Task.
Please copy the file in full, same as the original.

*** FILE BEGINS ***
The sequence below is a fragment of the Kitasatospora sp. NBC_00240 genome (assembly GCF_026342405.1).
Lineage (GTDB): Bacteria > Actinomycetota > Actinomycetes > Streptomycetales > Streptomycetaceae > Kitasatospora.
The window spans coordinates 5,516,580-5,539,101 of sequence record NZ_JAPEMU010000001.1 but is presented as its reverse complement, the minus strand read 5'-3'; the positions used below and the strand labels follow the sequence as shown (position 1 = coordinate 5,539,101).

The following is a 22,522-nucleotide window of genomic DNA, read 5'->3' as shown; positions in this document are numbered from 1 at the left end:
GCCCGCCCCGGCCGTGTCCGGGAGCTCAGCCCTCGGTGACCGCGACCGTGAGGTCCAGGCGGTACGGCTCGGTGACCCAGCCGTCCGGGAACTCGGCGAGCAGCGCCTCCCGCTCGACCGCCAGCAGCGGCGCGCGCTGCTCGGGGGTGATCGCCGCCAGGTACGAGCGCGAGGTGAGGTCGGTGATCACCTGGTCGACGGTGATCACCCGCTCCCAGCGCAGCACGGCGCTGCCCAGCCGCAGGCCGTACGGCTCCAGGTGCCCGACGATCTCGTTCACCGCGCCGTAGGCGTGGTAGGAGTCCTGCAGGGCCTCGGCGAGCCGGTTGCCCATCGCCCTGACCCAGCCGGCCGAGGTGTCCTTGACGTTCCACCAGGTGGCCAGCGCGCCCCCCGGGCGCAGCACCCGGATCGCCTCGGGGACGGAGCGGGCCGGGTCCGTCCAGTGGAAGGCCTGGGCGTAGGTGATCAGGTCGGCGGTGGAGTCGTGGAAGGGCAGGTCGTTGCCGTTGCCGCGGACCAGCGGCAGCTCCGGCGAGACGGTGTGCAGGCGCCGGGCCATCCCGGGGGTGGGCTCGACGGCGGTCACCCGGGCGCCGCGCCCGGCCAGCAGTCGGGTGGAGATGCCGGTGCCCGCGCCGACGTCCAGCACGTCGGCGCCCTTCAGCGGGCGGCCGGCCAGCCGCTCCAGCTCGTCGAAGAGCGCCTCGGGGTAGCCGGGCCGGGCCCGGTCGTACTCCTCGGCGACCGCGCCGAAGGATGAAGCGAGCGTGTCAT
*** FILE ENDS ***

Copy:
The sequence below is a fragment of the Kitasatospora sp. NBC_00240 genome (assembly GCF_026342405.1).
Lineage (GTDB): Bacteria > Actinomycetota > Actinomycetes > Streptomycetales > Streptomycetaceae > Kitasatospora.
The window spans coordinates 5,516,580-5,539,101 of sequence record NZ_JAPEMU010000001.1 but is presented as its reverse complement, the minus strand read 5'-3'; the positions used below and the strand labels follow the sequence as shown (position 1 = coordinate 5,539,101).

The following is a 22,522-nucleotide window of genomic DNA, read 5'->3' as shown; positions in this document are numbered from 1 at the left end:
GCCCGCCCCGGCCGTGTCCGGGAGCTCAGCCCTCGGTGACCGCGACCGTGAGGTCCAGGCGGTACGGCTCGGTGACCCAGCCGTCCGGGAACTCGGCGAGCAGCGCCTCCCGCTCGACCGCCAGCAGCGGCGCGCGCTGCTCGGGGGTGATCGCCGCCAGGTACGAGCGCGAGGTGAGGTCGGTGATCACCTGGTCGACGGTGATCACCCGCTCCCAGCGCAGCACGGCGCTGCCCAGCCGCAGGCCGTACGGCTCCAGGTGCCCGACGATCTCGTTCACCGCGCCGTAGGCGTGGTAGGAGTCCTGCAGGGCCTCGGCGAGCCGGTTGCCCATCGCCCTGACCCAGCCGGCCGAGGTGTCCTTGACGTTCCACCAGGTGGCCAGCGCGCCCCCCGGGCGCAGCACCCGGATCGCCTCGGGGACGGAGCGGGCCGGGTCCGTCCAGTGGAAGGCCTGGGCGTAGGTGATCAGGTCGGCGGTGGAGTCGTGGAAGGGCAGGTCGTTGCCGTTGCCGCGGACCAGCGGCAGCTCCGGCGAGACGGTGTGCAGGCGCCGGGCCATCCCGGGGGTGGGCTCGACGGCGGTCACCCGGGCGCCGCGCCCGGCCAGCAGTCGGGTGGAGATGCCGGTGCCCGCGCCGACGTCCAGCACGTCGGCGCCCTTCAGCGGGCGGCCGGCCAGCCGCTCCAGCTCGTCGAAGAGCGCCTCGGGGTAGCCGGGCCGGGCCCGGTCGTACTCCTCGGCGACCGCGCCGAAGGATGAAGCGAGCGTGTCAT